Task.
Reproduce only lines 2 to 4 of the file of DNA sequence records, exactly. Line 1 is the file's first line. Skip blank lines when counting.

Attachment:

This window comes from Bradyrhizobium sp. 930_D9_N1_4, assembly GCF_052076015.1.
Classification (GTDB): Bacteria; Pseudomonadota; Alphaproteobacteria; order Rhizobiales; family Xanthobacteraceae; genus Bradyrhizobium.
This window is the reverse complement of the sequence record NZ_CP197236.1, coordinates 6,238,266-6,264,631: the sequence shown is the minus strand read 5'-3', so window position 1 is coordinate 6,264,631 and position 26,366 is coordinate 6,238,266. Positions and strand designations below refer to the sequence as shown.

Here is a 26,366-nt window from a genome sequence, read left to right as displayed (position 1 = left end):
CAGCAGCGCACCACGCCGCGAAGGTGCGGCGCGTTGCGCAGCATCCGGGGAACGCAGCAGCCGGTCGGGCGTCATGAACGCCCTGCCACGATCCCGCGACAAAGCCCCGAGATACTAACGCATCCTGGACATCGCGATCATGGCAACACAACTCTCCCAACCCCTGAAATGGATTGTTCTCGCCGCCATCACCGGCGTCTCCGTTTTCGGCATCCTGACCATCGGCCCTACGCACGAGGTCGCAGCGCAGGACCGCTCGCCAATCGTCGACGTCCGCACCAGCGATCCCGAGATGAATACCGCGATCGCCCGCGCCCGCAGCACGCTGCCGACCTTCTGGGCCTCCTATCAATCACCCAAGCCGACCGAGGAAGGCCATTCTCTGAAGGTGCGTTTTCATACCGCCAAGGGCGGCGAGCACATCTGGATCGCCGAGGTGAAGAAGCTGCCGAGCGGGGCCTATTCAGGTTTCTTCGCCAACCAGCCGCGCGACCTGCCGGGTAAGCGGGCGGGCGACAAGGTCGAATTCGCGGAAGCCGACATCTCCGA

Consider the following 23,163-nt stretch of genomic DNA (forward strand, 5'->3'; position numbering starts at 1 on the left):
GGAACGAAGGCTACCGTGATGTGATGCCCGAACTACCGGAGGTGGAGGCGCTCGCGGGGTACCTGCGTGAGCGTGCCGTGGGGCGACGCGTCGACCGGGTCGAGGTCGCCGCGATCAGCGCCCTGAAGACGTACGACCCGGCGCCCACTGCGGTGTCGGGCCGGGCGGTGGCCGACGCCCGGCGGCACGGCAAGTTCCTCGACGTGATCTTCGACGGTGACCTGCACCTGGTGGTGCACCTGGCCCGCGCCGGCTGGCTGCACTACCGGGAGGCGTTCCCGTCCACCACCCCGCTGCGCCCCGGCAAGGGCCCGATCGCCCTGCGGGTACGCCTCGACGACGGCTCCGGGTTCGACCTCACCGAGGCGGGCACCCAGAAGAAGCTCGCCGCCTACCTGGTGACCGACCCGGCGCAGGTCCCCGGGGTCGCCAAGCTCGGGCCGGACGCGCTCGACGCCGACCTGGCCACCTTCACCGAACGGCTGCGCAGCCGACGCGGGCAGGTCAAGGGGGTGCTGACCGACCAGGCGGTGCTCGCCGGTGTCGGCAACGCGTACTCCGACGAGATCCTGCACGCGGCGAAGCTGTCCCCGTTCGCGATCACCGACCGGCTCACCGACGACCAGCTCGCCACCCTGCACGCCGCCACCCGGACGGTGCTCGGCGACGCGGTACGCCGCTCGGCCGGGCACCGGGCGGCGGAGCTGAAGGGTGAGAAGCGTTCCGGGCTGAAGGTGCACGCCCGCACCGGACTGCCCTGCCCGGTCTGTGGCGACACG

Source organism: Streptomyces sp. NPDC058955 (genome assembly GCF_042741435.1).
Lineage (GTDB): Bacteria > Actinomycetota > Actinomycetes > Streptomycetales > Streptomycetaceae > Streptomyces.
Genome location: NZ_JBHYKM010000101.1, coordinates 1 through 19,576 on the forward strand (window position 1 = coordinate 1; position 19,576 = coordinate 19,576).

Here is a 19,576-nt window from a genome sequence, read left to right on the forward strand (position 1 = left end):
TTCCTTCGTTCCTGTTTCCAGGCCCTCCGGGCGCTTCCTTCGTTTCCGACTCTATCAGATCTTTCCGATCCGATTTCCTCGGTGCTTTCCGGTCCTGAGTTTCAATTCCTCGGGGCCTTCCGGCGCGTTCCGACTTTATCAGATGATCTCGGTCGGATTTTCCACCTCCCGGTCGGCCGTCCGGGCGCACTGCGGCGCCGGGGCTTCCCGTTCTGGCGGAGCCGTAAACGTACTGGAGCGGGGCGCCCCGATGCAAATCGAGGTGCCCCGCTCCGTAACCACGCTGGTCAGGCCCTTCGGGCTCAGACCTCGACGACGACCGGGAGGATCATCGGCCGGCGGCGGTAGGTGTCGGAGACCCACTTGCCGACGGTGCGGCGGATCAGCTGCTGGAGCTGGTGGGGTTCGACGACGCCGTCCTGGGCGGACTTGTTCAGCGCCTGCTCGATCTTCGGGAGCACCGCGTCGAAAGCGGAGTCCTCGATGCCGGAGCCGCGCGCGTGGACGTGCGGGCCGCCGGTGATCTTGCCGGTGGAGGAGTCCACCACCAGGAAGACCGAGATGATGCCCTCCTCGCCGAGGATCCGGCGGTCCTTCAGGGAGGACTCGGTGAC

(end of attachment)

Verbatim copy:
Classification (GTDB): Bacteria; Pseudomonadota; Alphaproteobacteria; order Rhizobiales; family Xanthobacteraceae; genus Bradyrhizobium.
This window is the reverse complement of the sequence record NZ_CP197236.1, coordinates 6,238,266-6,264,631: the sequence shown is the minus strand read 5'-3', so window position 1 is coordinate 6,264,631 and position 26,366 is coordinate 6,238,266. Positions and strand designations below refer to the sequence as shown.

Here is a 26,366-nt window from a genome sequence, read left to right as displayed (position 1 = left end):